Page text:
So there's no need calling me out on the flooding experience, mine is as good as yours..

Then you should be as vocal as me about the lack of water management in this country. Nothing changes though, it's as if things just never happened. And now the BMA become "idiot government people", strange when you just tried to defend them....and it was the BMA and they do control everything in the outer suburbs when that should be controlled locally.
If they'd opened all the gates Bangkok would have been under water for just three days, instead they kept the outer suburbs under water for three months. That's what I call the power of the Thai elite.
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Re: Droughts

Postby schuimpge » Wed Jul 15, 2015 9:40 am

I was referring to Plodprasop declaring water was safe...

But coming back to the drought, not too afraid of it, slightly worried yes.
Worst case I start drilling a well at my house, can do that myself at very little cost and convinced that 10 to 15 meters gives me good water. Need to test it of course.

As for buying the cheap Chinese pumps vs Japanese, I guess buying the Japanese would have ended in another court case with the pumps rusting away unused in a warehouse next to those overpriced fire-trucks... :lol: :lol:
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Re: Droughts

Postby Roger Ramjet » Wed Jul 15, 2015 10:14 am

schuimpge wrote:As for buying the cheap Chinese pumps vs Japanese, I guess buying the Japanese would have ended in another court case

Actually the Mitsubishi pumps were in the contract, when they came to instal them they found smaller Chinese ones supplied by the BMA, which is why they were bitching because they had to totally redesign the pump housing. And of course on the test run, one pump wouldn't work and the rest failed to pump enough water per hour.
It's a little like the Sunlong buses that they changed the specs on so many times so that Sunlong won the contract over Mercedes, Volvo and Mitsubishi. Now they have a fleet of 2,600 and 70% are off the road with about 40% being terminal..... and yet again they have just ordered Sunlong to replace the previous Mitsubishi and Mercedes that have been in service for years and years and are still running.
Of course they'll sell them to the private operators now and they'll still be running when the new batch of Sunlong are on the rubbish heap. I wonder who will make all the money this time, because when they come to sell them there won't be many to sell and I don't even think the private operators will be stupid enough to buy them.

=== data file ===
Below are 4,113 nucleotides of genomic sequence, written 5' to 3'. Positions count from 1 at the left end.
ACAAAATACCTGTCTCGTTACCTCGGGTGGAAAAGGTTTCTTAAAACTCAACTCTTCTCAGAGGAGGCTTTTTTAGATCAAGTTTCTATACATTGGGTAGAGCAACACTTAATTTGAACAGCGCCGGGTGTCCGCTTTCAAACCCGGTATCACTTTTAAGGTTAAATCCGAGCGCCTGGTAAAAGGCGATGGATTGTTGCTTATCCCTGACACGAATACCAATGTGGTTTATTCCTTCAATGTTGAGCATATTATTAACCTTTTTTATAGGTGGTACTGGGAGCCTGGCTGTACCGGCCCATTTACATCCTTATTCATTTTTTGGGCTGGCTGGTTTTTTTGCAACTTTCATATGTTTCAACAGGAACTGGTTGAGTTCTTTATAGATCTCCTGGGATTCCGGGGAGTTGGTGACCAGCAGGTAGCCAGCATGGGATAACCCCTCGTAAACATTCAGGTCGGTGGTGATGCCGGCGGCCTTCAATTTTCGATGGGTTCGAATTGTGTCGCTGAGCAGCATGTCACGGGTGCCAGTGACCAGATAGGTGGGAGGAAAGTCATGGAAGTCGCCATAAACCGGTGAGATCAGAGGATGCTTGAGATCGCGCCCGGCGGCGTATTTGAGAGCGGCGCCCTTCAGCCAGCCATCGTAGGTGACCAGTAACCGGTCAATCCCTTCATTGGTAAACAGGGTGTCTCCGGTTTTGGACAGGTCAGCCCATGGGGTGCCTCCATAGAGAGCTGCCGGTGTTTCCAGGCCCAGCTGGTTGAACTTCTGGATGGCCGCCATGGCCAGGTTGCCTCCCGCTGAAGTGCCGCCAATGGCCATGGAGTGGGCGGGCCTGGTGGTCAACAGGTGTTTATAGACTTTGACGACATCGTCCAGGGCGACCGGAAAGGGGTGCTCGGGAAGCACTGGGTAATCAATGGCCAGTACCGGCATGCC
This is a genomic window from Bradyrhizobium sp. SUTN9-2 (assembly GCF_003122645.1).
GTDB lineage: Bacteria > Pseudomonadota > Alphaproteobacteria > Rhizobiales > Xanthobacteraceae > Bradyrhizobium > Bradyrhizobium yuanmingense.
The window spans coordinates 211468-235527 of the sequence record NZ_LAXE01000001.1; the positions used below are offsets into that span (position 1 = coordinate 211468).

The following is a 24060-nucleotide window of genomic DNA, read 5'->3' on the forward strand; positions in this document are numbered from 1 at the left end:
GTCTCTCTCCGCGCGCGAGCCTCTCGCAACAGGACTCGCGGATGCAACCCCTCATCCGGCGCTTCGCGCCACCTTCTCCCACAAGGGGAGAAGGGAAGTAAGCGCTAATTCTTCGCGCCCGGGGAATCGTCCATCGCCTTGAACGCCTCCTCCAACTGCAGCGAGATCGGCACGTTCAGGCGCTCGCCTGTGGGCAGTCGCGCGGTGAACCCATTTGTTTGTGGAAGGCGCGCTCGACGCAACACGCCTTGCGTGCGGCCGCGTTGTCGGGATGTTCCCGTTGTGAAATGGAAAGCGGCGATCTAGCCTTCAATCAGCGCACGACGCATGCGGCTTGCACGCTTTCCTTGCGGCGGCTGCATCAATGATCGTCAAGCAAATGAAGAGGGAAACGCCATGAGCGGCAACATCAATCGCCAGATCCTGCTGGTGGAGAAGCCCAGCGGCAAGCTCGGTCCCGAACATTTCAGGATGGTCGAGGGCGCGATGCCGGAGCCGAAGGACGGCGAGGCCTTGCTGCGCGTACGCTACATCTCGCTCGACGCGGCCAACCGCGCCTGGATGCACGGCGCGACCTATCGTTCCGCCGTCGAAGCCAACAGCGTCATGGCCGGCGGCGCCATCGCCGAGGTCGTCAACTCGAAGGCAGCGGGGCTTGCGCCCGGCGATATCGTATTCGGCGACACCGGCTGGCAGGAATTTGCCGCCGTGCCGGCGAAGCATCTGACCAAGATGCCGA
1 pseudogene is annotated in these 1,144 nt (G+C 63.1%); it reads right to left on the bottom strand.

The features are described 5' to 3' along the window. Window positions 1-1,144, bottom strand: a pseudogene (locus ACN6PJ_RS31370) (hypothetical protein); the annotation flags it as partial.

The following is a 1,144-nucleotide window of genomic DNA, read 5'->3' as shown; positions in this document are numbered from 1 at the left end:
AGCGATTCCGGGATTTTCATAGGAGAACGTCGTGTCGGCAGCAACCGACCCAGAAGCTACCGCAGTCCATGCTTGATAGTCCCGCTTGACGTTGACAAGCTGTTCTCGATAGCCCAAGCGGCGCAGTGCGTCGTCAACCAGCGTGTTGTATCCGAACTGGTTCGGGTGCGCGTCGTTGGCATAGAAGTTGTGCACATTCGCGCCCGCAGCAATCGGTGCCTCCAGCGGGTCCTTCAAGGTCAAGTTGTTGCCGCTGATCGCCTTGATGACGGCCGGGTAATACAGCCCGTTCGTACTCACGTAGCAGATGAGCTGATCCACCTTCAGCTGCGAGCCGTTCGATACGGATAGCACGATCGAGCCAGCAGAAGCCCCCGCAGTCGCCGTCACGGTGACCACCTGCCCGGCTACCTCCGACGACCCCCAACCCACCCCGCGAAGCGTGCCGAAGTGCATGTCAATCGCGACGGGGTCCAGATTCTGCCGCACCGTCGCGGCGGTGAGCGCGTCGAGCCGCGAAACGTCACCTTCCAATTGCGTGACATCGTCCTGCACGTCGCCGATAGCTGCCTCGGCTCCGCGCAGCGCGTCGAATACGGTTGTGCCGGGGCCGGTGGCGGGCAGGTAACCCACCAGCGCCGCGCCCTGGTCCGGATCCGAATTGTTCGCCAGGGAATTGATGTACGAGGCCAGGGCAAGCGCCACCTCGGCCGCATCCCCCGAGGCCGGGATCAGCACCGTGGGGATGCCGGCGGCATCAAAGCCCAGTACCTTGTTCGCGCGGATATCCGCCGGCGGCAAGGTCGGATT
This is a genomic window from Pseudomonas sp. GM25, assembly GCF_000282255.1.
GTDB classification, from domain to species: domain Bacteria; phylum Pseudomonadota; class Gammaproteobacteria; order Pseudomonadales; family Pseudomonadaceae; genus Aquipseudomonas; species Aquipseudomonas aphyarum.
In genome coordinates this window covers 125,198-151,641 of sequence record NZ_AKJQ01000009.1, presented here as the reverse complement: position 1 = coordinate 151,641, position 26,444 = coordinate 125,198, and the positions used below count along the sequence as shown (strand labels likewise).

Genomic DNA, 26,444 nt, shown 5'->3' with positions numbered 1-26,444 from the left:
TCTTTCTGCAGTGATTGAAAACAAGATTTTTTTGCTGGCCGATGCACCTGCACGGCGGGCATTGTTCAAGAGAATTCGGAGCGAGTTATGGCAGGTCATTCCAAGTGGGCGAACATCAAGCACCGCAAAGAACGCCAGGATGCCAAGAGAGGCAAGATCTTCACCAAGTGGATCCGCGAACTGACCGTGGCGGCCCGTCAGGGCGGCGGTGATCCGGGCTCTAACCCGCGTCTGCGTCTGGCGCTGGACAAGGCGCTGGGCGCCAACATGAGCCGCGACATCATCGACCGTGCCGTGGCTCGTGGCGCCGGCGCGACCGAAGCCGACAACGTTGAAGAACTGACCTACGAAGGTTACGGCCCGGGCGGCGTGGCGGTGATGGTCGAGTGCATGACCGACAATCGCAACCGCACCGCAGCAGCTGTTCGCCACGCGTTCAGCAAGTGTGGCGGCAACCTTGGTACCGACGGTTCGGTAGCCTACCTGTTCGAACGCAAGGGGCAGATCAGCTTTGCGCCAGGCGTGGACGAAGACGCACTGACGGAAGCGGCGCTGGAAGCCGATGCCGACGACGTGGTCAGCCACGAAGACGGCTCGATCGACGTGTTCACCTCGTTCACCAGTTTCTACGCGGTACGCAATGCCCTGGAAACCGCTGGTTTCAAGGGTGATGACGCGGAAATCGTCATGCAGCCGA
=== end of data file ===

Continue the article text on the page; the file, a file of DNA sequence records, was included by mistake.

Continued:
The Thai sink hole of corruption is like the Greek banks, a never ending story.
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Re: Droughts

Postby schuimpge » Wed Jul 15, 2015 12:28 pm

Roger Ramjet wrote:
schuimpge wrote:As for buying the cheap Chinese pumps vs Japanese, I guess buying the Japanese would have ended in another court case

Actually the Mitsubishi pumps were in the contract, when they came to instal them they found smaller Chinese ones supplied by the BMA, which is why they were bitching because they had to totally redesign the pump housing. And of course on the test run, one pump wouldn't work and the rest failed to pump enough water per hour.
It's a little like the Sunlong buses that they changed the specs on so many times so that Sunlong won the contract over Mercedes, Volvo and Mitsubishi. Now they have a fleet of 2,600 and 70% are off the road with about 40% being terminal..... and yet again they have just ordered Sunlong to replace the previous Mitsubishi and Mercedes that have been in service for years and years and are still running.
Of course they'll sell them to the private operators now and they'll still be running when the new batch of Sunlong are on the rubbish heap. I wonder who will make all the money this time, because when they come to sell them there won't be many to sell and I don't even think the private operators will be stupid enough to buy them.
The Thai sink hole of corruption is like the Greek banks, a never ending story.


Holland no better. They designed a new tunnel for high speed trains only to find out that the aerodynamics where wrong and trains now slow down to 80 kph to prevent people complain about ear pain..wasted millions on it
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Re: Droughts

Postby schuimpge » Wed Jul 15, 2015 8:34 pm

"The gates were in such bad shape they couldn't move them, and the ones they could were all locked and guarded by none other than the Army who were supposed to be working for the people, but weren't."

As far as I know they followed orders from their bosses, which you rightfully state numerous times here and elsewhere: is the elected government.. So what do you support now? Some rogue crowd doing what suits them best? Or the elected government deploying the military with instructions?
Last edited by schuimpge on Wed Jul 15, 2015 8:38 pm, edited 1 time in total.
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Re: Droughts

Postby schuimpge » Wed Jul 15, 2015 8:37 pm

Coming back to the drought, it rained plenty here in Pathum tonight, doesn't help directly on water supply but sure helps the farmers, which means less siphoning of water from tap supply
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Re: Droughts

Postby schuimpge » Wed Jul 15, 2015 9:00 pm

And as far as I know, the military did a commendable job helping and transporting people, versus scum of the worst version charging 100 baht for 50 meters in Rangsit..